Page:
Friday, June 22, 2012

Bob Harper, "Reluctant Omnivore"

Bob Harper, trainer on the NBC reality weight-loss show The Biggest Loser, created a stir a few years back when he announced in various interviews and articles that he had "gone vegan."  At the time, I remember being excited over the news and hoping he'd at least mention it on the show itself, where he was often extolling the virtues of product-placed items such as Jennie-Oh turkey.  Eventually he did serve his team members a vegan meal at his house, featuring the recipes on his website.  Bob also hosted a Farm Sanctuary "Walk for Animals" and delivered one of the featured pep talks for PCRM's 21-Day Vegan Kickstart.

But somewhere along the line, he started to tweet about "cheating" by eating egg whites or other animal products.  Then he posted a blog entry about a book that was coming out this year, The Skinny Rules, with a link to a "preview" of the rules.  One of them was to include protein in every meal and to make fish the "go-to protein."  What?

Had Bob stopped being vegan?  I did a search via Google and found an article: "Bob Harper Explains Why He Quit Veganism."

His #1 reason for sneaking around and indulging in egg whites, dairy chocolate and cheese is the stereotypical “my body needed it” one.

“I still believe that a plant-based diet has tremendous health benefits but I have incorporated more animal protein into my diet,” Harper said.  “I found that my body personally got to a point where I needed something more. I used to yell at people who said that, but now all of a sudden, my body just kind of went, ‘I need something.'”
Curiously, one of the major articles identifying him as a vegan (Fitness magazine) came out after this item was released.

Now that the book is out, Bob (or staff) has been posting to his Facebook page soliciting comments about whether his followers are following the "rules" in his book.  (The subtitle for the book, by the way, is "The Simple, Nonnegotiable Principles for Getting to Thin.")  One of these recent postings was about adding protein to breakfast by adding egg whites to oatmeal.  Some of the comments below the posting were along the lines of "I thought you were vegan."  Someone responded that Bob had addressed this in his book--that he'd "had to" stop being vegan because he'd gotten "too thin."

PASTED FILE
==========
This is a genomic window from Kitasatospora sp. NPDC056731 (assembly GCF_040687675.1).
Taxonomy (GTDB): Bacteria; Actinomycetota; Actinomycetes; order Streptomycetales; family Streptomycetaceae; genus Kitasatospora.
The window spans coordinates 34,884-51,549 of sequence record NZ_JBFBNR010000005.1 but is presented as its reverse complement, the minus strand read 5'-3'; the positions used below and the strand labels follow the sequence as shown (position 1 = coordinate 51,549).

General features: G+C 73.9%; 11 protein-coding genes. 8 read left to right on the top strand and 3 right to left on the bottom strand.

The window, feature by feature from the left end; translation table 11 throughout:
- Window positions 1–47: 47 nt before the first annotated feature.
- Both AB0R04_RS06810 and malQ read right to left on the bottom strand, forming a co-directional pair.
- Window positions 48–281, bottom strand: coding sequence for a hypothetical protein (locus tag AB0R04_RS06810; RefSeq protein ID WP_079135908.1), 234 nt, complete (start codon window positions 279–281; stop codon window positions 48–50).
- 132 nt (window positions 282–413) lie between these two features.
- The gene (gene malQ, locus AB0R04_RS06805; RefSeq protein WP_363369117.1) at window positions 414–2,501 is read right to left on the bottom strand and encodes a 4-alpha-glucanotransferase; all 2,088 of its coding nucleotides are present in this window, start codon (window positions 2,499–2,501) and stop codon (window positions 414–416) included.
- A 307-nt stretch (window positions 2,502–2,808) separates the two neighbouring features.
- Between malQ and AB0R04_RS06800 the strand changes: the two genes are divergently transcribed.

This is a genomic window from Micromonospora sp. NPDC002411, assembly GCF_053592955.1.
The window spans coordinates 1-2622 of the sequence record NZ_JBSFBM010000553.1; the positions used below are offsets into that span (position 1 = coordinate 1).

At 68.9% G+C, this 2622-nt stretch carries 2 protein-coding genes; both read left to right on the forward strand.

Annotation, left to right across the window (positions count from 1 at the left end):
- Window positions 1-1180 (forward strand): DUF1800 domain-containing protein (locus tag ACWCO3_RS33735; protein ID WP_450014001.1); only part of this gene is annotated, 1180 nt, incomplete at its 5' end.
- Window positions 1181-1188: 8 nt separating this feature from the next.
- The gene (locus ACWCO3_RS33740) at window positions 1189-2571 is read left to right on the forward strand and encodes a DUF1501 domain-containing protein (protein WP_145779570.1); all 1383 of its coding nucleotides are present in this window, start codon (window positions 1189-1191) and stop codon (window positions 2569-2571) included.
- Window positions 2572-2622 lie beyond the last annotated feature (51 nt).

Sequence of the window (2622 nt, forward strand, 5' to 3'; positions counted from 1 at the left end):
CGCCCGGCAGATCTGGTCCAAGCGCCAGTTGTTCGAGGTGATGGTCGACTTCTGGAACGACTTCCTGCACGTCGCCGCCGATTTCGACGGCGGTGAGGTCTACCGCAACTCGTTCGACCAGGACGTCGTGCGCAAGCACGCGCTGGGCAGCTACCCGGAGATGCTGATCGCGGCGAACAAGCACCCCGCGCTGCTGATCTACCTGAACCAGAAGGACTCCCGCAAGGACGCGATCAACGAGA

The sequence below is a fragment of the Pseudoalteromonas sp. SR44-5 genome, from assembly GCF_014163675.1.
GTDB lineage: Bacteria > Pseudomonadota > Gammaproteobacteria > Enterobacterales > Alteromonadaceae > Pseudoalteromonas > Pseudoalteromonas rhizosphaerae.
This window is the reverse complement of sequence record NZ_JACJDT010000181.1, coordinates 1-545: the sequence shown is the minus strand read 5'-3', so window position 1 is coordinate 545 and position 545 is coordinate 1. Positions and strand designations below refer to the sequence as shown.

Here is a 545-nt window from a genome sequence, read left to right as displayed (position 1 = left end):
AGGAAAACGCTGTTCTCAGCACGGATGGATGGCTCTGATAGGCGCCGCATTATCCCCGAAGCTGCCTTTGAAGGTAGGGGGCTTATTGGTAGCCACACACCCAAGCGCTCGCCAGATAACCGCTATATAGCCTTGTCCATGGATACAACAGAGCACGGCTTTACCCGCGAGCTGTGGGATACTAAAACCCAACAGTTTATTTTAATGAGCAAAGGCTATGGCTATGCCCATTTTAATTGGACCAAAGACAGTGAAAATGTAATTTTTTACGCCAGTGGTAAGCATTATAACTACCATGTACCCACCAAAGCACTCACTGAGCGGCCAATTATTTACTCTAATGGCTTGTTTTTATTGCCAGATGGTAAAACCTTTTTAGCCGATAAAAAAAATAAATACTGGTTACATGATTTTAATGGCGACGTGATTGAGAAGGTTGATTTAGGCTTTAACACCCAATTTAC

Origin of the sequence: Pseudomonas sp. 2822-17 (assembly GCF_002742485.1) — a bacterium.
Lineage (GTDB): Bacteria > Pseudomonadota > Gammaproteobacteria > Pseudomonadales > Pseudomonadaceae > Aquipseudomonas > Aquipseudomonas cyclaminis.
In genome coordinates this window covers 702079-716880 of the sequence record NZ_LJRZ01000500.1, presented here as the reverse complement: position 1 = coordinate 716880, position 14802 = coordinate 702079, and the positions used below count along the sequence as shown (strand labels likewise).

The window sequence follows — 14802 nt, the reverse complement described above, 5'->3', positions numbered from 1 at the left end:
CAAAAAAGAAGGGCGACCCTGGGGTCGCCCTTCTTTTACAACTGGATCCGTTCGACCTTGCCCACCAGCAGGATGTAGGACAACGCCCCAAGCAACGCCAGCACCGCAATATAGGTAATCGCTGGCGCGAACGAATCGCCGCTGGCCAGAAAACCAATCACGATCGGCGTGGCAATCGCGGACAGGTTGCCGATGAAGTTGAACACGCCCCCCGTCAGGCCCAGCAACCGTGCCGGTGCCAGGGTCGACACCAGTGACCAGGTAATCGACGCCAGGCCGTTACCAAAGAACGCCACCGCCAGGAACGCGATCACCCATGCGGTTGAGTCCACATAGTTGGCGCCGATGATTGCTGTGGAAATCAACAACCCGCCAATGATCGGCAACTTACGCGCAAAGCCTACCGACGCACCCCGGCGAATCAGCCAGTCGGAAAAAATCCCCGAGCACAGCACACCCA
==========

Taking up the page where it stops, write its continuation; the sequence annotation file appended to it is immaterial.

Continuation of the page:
Taking a peek into his book, I discovered that pages 18-19 have a section entitled "Animal Protein and Me."  I will quote from it at length and provide my thoughts as I go.

"Some of you who’ve read about me in the last several years and thought I was vegan will be surprised to see that I recommend animal proteins at all. There’s a personal story behind this."  "Thought I was vegan"? But you were, weren't you?

"The 'compassion' argument was a big part of my decision to go vegan--I care about treatment of animals, and I’ve read and seen the films about the conditions at many farms and slaughterhouses."  But as he will reveal in a later paragraph, he absorbed this message in a way that gives him some wiggle room.
I have also read about the health and disease-prevention benefits of reducing or swearing off animal proteins. The China Study by T. Colin Campbell is one of the most convincing studies there could be. Campbell studied Asian eating patterns for decades, and the results of his work showed in great detail that some of today’s healthiest populations are those that do not eat meat.
I will want to get back to this later.  "So, I went vegetarian, then vegan. No animal protein for me! Milk--no, I’ll take a soy latte or a soy cheese. An omelet? Only if you make it with scrambled tofu. There were veggie burgers and almond loafs and enough dal and lentils and curries and falafels to fill a stadium." I'm not sure why he affects such a flippant tone, but okay.